15 July 2007

Scotophile Monday

Welcome back to Scotophile Monday! Here is where I stick interesting, amusing or outrageous tidbits about Scotland gleaned from the WWW. All sources are credited. Click the Read More link to get started!

"This is Glesca - We'll Just Set Aboot Ye"
The Scottish Parliament is to recognise the members of the public who went to the aid of the solitary, unarmed police officer on duty at Glasgow airport when a Jeep was driven into the airport's main terminal building and set on fire on 30 June. One of those involved suffered a broken leg and ended up in the same hospital as one of the attackers. John Smeaton, a baggage handler who had "got stuck in" to the terrorists amid the flames and minor explosions, became an overnight celebrity as he animatedly described in televised interviews his role in the incident. In typical west of Scotland fashion he recounted how "me and other folk were just tryin' tae get the boot in and some other guy banjoed him!" When an ITV news reporter asked him "What message do you have for the bombers?" he replied "This is Glesca - we'll just set aboot ye".

The Tenacious is the world's largest wooden tall ship. She is one of two square-rigged ships owned by the Jubilee Sailing Trust, a charity which helps disabled people to enjoy the challenge and adventure of tall-ship sailing. She sailed up the Clyde at the start of this week and will take a starring role in the Glasgow River Festival this weekend. The tall ship was moored for most of the week beside the even taller Finnieston Crane, not far from the Scottish Exhibition and Conference Centre. The new "Squinty Bridge" across the river stopped the Tenacious from sailing further up the river.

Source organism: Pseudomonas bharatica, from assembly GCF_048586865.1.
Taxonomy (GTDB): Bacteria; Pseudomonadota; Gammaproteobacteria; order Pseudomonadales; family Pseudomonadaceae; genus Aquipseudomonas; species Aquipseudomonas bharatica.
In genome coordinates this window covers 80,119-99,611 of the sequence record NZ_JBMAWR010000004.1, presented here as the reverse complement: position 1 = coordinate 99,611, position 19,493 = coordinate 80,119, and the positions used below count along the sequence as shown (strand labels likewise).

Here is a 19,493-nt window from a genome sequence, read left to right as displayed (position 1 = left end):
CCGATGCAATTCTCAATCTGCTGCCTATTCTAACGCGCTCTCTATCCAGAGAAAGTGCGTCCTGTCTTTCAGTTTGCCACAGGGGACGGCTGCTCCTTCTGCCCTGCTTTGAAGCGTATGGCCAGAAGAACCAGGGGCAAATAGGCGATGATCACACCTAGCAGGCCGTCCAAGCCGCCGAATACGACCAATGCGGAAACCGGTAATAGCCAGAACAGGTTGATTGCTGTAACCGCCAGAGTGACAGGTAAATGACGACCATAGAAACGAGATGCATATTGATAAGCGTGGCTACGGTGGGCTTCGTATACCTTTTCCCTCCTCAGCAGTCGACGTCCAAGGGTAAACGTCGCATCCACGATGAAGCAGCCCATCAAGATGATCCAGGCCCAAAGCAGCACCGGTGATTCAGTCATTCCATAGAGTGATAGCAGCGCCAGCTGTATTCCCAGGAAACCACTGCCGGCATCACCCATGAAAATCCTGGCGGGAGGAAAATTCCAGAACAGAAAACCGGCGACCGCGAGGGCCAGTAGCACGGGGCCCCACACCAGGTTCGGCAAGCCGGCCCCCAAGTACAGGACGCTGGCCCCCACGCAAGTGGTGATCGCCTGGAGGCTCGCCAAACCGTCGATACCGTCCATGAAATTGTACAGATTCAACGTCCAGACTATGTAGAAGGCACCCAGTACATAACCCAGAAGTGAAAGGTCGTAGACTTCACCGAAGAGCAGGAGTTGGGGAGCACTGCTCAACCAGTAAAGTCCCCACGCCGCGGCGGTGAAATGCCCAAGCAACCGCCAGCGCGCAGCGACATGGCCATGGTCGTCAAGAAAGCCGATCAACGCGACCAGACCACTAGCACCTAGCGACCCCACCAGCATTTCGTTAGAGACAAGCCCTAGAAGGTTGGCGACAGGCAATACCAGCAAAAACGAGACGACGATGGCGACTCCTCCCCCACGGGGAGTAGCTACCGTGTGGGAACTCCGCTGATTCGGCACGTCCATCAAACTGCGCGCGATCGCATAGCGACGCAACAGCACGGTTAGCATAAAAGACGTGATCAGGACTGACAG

It Can Only Get Better?
Newly-weds usually have a long honeymoon spell when everything is sweetness and light, don't they? Well, not for one Aberdeen couple. After a romantic wedding at Ardverikie Estate (made famous by television series Monarch of the Glen) the bride ended up in court for assaulting her husband with her stiletto heels at the Hilton Treetops Hotel a few hours after the ceremony. The battered groom went to reception holding a blood stained towel to his head - and worried staff called the police. When they arrived, they found the distraught bride still in her wedding dress and the room where the couple were due to spend their first night together damaged, with broken glass and wires pulled from electric sockets. The bride was arrested and was later fined £250. Her solicitor reported that the couple were still living together and had offered to pay the hotel for the damage caused - estimated at £500. This being the electronic age, the story has been reported in newspapers around the world...

Research into the Historic Center of Royal Power
Visitors to Scone Palace this week were able to observe archaeologists making preliminary geophysical surveys in the grounds. They are attempting to unravel more about the abbey which once stood there and the famous Moot Hill . That was where generations of Scottish monarchs, including Robert the Bruce, were crowned while seated on the Stone of Destiny. Scone developed from an early medieval royal settlement into a massive Augustinian abbey in the 12th century. Archaeologists are puzzled that such an important building left so little trace above ground. Very little archaeological work has actually been done before at Scone, although it is a place of immense historical importance. The geophysical remote sensing allows the researchers to look underground for buried structures. The present Scone Palace dates from around 1600. This was after the Reformation when the Abbey was sacked and burned by an angry mob. Of course, it is possible that the former abbey provided at least some of the stonework for the new building.

This Week in Scottish History